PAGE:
Assiginack Public School students gifted quilters and now also published authors

Ms. Pennie’s Grade 5/6 class of, back row, left to right, Gregory Mishibinijima, Ella Stewart, Jasmine Hrynyk-Seabrook, Nathan Janoki, Keadeez Peltier, Mya Otosquaiob, Lauren Ferguson, Connor Phillips, middle row, Hailey Van Den Heuvel, Jordan McLean, front row, Emma Cassidy, Peyton Pitawanakwat, Von Clayton, Jessica Elliott, Braiden Phillips, Rachel Deforge and Aaron Leeson pose with the latest edition of The Canadian Quilter, which includes an article written by the students themselves on their adventure in quilting. Missing from photo is Skye Setterington. photo by Alicia McCutcheon

MANITOWANING—The students of Heather Pennie’s Grade 5/6 class at Assiginack Public School were eagerly awaiting this reporter’s arrival on Friday of last week. As published authors themselves—the students’ writing is featured in the latest edition of The Canadian Quilters magazine—they were anxious to swap tricks of the trade in the writing biz.

Since last November, the students have been learning the art of quilting and sewing thanks to their own seamstress teacher, Ms. Pennie, and Jackie White—avid Manitowaning quilter. According to Braiden Phillips, the project got underway when Ms. White, a volunteer with the school, approached the class asking if they would be interested in learning to quilt so they could enter the Youth Quilt Challenge hosted each year by the Canadian Quilters’ Association. She then mentored the class, sharing with them the basics of quilting, as well as quilt patterns.

Von Clayton explained that both quilting and sewing were new skills for everybody.

Jessica Elliott said that the first project was to be designed around their favourite movie. While it isn’t her favourite, Jessica chose to create her quilt around the hit horror flick ‘Insidious.’ To go with the scary theme, Jessica used plenty of red and black material in her project.

Nathan Janoki said that each student had to first sketch out their design on a piece of paper before turning it into a quilt, likening the process of sewing two pieces of material with batting in the middle to “make a sandwich.”

While working on the project, students were not allowed to receive help from adults. Their quilts had to have three layers—the top, the batting and the bottom—and a special green dragonfly fabric in keeping with Youth Quilt Challenge regulations. They also had to submit a photo showing all four sides of their quilt in order to demonstrate that they had closed off all of the edges. The quilts could be any size.

The class explained that the quilted products ranged from pillows, blankets, t-shirts and, now, reusable shopping bags. The students have even moved on to learn how to use a sewing machine to further their knowledge of needle and thread.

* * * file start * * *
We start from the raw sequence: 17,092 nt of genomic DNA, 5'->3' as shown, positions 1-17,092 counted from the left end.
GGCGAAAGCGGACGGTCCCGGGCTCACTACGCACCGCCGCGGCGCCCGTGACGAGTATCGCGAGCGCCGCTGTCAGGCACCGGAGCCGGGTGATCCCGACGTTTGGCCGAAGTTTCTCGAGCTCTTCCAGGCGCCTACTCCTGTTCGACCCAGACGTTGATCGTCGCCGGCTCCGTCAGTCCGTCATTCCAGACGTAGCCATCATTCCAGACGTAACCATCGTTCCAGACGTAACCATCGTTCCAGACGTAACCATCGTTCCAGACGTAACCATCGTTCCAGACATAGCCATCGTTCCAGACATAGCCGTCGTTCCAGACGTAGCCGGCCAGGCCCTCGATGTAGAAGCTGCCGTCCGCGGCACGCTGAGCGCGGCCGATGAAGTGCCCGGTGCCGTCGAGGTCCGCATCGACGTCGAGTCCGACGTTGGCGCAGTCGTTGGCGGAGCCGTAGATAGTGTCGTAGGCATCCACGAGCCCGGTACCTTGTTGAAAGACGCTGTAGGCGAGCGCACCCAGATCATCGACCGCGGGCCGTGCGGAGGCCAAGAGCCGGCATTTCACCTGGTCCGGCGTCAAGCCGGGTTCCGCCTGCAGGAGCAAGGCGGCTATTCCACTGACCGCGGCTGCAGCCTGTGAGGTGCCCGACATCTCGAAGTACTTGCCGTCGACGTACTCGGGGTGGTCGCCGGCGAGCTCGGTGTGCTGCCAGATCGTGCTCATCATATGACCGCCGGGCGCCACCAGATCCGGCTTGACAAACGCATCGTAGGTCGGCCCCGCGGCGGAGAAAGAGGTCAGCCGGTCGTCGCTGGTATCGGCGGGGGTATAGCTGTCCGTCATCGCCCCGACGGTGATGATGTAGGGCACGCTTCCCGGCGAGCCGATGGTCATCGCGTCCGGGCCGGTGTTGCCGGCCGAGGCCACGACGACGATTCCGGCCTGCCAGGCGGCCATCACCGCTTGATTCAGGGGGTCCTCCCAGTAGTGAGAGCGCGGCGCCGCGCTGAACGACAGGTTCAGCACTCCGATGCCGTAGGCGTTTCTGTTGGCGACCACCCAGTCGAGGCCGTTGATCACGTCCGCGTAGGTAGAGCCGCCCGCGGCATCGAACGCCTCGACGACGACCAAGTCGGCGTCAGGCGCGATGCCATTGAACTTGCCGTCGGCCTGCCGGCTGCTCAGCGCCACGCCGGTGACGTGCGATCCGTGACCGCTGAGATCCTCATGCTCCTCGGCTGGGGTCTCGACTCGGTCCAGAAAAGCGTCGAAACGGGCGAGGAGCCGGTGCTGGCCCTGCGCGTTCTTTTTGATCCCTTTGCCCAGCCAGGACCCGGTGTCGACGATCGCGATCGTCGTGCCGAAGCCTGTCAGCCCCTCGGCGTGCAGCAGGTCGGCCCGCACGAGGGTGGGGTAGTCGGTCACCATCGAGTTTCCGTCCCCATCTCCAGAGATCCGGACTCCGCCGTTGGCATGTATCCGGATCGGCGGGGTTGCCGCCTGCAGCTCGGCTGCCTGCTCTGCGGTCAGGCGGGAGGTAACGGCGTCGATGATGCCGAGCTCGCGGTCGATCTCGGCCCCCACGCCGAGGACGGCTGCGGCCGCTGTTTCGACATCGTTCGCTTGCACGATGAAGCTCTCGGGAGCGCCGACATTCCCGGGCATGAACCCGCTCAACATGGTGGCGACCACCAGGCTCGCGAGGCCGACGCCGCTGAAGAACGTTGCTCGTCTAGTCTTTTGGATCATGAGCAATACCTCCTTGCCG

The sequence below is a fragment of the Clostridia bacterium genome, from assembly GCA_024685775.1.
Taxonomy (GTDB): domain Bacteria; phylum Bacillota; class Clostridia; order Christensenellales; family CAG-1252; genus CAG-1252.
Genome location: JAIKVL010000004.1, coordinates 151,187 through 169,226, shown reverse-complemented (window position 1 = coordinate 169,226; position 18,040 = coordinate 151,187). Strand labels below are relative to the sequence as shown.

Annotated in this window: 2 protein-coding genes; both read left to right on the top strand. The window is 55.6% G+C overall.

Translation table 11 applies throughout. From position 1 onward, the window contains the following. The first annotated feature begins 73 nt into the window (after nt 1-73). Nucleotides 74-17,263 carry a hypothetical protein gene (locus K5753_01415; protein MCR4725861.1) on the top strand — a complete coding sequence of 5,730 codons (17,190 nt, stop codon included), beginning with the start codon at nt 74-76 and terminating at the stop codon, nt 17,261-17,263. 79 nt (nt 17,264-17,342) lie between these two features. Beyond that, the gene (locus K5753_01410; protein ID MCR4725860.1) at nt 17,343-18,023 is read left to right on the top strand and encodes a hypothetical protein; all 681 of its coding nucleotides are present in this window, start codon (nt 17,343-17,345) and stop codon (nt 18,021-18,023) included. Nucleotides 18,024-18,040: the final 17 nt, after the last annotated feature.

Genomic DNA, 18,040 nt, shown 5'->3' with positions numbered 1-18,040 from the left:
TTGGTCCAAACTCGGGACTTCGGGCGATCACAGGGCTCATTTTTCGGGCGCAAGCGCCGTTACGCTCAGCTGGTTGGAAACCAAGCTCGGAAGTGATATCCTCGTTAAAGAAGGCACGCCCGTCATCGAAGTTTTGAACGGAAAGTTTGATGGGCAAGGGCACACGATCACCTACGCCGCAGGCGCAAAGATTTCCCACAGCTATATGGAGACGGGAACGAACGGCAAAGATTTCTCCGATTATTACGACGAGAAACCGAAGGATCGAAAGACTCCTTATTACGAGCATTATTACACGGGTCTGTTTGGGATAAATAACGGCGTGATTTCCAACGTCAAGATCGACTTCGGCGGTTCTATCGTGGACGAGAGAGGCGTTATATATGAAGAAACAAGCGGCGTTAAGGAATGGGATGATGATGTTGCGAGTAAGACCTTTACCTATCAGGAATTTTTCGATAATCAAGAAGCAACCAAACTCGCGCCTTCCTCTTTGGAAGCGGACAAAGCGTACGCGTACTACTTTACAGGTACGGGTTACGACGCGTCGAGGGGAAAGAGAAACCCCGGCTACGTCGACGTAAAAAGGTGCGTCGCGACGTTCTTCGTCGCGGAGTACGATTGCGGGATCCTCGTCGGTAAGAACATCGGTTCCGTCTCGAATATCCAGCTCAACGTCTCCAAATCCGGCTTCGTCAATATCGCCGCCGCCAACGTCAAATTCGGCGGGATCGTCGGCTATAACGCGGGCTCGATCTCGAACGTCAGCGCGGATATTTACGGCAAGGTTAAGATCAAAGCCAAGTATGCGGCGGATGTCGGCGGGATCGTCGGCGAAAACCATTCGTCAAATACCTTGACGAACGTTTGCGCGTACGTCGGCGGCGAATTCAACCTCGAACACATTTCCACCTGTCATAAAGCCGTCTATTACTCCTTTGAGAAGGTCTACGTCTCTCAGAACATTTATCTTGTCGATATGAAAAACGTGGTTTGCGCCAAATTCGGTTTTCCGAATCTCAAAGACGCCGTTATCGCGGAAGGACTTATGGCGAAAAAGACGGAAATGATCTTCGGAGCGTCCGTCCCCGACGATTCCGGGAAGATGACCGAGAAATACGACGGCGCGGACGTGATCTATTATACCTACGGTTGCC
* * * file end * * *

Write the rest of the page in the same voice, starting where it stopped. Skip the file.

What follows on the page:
Throughout the process, the students documented the project in a series of journals.

Each member of the class said they hope to carry on with their newfound skills, even after class is out.

“Now we can quilt at home and make gifts for our family and friends,” Rachel Deforge added.

On top of learning through art and math, the kids also learned to write an article which has since been published in The Canadian Quilter.

Ms. Pennie explained that the students decided what needed to go into the article (the who, what, where, when and why) and then broke into groups. Rachel and Mya Otosquaiob were tasked with coming up with a catchy lead to lure the reader in, Connor Phillips with the headline, more with the body of the article, the conclusion as well as the photography, with an entire photo shoot planned by the students themselves.

When the class received the first copy of their published article, they were over the moon. “It was great!” one student enthused. “It was cool,” another added. “It was awesome!” another student shared.

The class is looking forward to the individual copies that The Canadian Quilter will be sending to them before school ends this month.

With some students now considering a career in journalism, they took the opportunity of having a reporter in their room to turn the tables on and, with pencils and notepads at the ready, fired away.

The students were interested in knowing what a day in the life of a reporter at The Expositor is like (never the same day twice, long hours but fun too), the strangest story ever covered (no comment), favourite book (I just remembered, ‘The Thorn Birds’), whether this was a ‘dream job’ (of course!), how many stories have been edited at this writer’s desk (too many to count) and many other great questions.

“I thought this would be an exciting learning opportunity for my students with a real-world application of skills,” Ms. Pennie, Rainbow District School Board’s 2014 William N. Roman Teacher of the Year Award, said of the project in a board press release. “The project allowed students to put literacy and numeracy skills to work on a valuable project that was a lot of fun.”

Margaret Stringer, principal of Assiginack Public School, commended students on their efforts. “Not only did it call on their creativity, it also gave them an opportunity to learn about submission requirements and firm deadlines. While the students did not win the challenge, becoming published authors in a highly respected national magazine was a reward in itself. I am so proud of our students as well as our community partners and teacher Heather Pennie for giving our students this tremendous learning opportunity.”

Before the interview’s end, Rachel thanked Ms. White, her aunt Denise Deforge as well as Northcott fabrics while Greg Mishibinijima thanked the Island Quilters Guild for their role in this almost year-long adventure.

For more information about the Youth Quilt Challenge, and to see pictures of the student submissions, visit: http://www.canadianquilter.com/photo-gallery/youth-quilt-challenge.php